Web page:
Twitter USGS: Earthquake Social, Since 2009
Earthquakes occur without warning and rapidly focus thousands, and often millions, of people’s attention on a single event. People naturally begin to share their shock and experiences and, with the ubiquity of social media, the sharing happens quickly. Within seconds of a felt earthquake, people start to tweet. These short reports of first-hand experiences are rapidly distributed around the globe, and may be received at an earthquake observatory before the arrival of seismic waves, which take more than two minutes to propagate to distances of 1000 km or further.
In regions with sparse seismic instrumentation, which cover much of the planet, these tweets are often the first indication that a disaster has occurred. Since 2009, the US Geological Survey has been operating a real-time system with crowd-sourced tweets as the only input to rapidly detect, locate, and assess the impact of felt earthquakes worldwide.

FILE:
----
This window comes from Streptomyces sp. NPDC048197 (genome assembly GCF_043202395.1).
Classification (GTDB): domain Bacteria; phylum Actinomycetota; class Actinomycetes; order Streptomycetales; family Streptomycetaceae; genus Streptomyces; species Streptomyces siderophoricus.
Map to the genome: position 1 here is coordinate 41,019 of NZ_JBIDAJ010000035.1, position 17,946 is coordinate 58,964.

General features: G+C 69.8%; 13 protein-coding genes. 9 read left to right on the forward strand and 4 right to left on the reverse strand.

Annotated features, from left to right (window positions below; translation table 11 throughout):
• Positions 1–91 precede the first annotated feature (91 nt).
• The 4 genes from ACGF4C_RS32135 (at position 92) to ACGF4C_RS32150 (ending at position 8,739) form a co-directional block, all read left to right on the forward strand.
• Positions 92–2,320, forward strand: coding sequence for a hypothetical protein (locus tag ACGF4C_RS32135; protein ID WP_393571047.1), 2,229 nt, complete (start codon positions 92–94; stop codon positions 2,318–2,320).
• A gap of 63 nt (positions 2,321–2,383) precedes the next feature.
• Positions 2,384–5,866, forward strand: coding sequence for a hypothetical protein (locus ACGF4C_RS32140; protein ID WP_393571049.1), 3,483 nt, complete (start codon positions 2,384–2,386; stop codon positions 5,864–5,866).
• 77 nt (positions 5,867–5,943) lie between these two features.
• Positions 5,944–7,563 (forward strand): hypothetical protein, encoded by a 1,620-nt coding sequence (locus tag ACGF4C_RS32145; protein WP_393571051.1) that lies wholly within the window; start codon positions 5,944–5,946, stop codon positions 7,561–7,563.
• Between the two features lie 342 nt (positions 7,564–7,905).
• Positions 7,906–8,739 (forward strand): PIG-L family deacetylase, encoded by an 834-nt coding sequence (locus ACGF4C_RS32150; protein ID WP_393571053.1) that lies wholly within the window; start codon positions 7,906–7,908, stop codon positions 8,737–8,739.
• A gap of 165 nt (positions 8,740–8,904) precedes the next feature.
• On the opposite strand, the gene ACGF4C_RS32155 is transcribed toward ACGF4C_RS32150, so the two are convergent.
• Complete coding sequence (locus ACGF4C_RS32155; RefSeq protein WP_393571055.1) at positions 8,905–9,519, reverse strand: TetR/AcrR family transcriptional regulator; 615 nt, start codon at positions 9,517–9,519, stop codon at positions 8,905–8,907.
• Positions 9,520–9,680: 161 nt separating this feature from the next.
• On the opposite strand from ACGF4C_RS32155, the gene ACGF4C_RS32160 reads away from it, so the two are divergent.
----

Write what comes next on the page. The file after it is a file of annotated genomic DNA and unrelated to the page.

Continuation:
The system gathers tweets with the word “earthquake” or its translation in several languages using publicly available tools provided by Twitter. It detects events, generally within 20-120 seconds of an earthquake, by continuously scanning for rapid increases in the frequency of earthquake tweets. For earthquake detection, we use only tweets with less than seven words; people rapidly tweeting after an earthquake are not verbose. Tweets can also be automatically scanned for words indicative of damage, and mapped to estimate the spatial extent of the shaken region.
Twitter USGS team: Paul Earle is the Director of Operations for the US Geological Survey National Earthquake Information Center (NEIC), where he oversees its 24/7 earthquake monitoring mission. He guides the development and implementation of new policies and procedures used during earthquake response; Michelle Guy is a computer scientist who architects and manages highly specialized, real-time scientific software systems. These one-of-a-kind systems serve to bring the unique science of the US Geological Survey into real-time operations and produce products for worldwide consumption by emergency responders, government agencies, and the general public.